while(<F>) { chop; ($catid,$catname) = split; $CATS{$catid}=$catname;}
close(F);

open(F, "<junk") || die "junk $!";
while(<F>)
{
  ($catid,$rest) = split;
   $rest =~ s/$catid/$CATS{$catid}/g;
   print $rest;

Quote:
}

close(F);

Thanks,
-joe



Sat, 11 Jul 1998 03:00:00 GMT  
 Regular expressions in scheme?

   Newsgroups: comp.lang.scheme

   I just got and installed scheme (scm and slib) and am looking
   for a way to do regular expressions.  Is there a regexp package
   for scheme?  A quick grep through slib got no hits.

   Basically I will be doing a lot of text manipulation
   (regexp substitution and matching, assoc arrays, lists) and am
   contemplating a migration from perl to scheme, is this a good
   step?

Scsh includes regexp matching support and other tools useful for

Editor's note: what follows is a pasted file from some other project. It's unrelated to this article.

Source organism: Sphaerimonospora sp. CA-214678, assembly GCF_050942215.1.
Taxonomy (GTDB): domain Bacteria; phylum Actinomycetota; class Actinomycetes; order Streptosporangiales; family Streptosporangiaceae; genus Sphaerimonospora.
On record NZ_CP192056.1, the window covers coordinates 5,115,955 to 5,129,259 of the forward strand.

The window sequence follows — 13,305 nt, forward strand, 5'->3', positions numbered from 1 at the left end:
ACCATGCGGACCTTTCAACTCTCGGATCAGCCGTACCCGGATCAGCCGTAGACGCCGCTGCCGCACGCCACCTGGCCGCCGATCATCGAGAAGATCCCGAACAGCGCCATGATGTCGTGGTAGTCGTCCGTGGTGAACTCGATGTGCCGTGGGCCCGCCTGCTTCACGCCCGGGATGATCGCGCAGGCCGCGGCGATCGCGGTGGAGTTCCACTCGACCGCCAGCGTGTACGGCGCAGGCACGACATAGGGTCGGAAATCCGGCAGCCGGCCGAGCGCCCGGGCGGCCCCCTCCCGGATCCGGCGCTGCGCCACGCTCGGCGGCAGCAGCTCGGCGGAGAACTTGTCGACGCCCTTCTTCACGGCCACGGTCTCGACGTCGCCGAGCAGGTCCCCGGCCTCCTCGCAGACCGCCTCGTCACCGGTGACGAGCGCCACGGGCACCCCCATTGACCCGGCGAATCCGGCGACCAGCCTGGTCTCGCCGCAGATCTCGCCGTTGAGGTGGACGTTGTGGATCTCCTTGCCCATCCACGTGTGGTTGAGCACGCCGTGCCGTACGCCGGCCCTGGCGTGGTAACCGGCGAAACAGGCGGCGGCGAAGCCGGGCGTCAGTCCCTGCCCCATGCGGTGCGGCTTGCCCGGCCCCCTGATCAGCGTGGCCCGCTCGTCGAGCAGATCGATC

this kind of processing, such as an awk macro. To download the
manual or the entire system, go to

        http://www-swiss.ai.mit.edu/scsh/

        -Olin



Sun, 12 Jul 1998 03:00:00 GMT  
 Regular expressions in scheme?

   Hi Schemers,

   I just got and installed scheme (scm and slib) and am looking
   for a way to do regular expressions.  Is there a regexp package
   for scheme?  A quick grep through slib got no hits.

Yes, look in the documenation and makefiles that come with SCM.
There's already regexp support there, you just have to compile it in
(it's not added by default).  I've used it and it seems to work fine.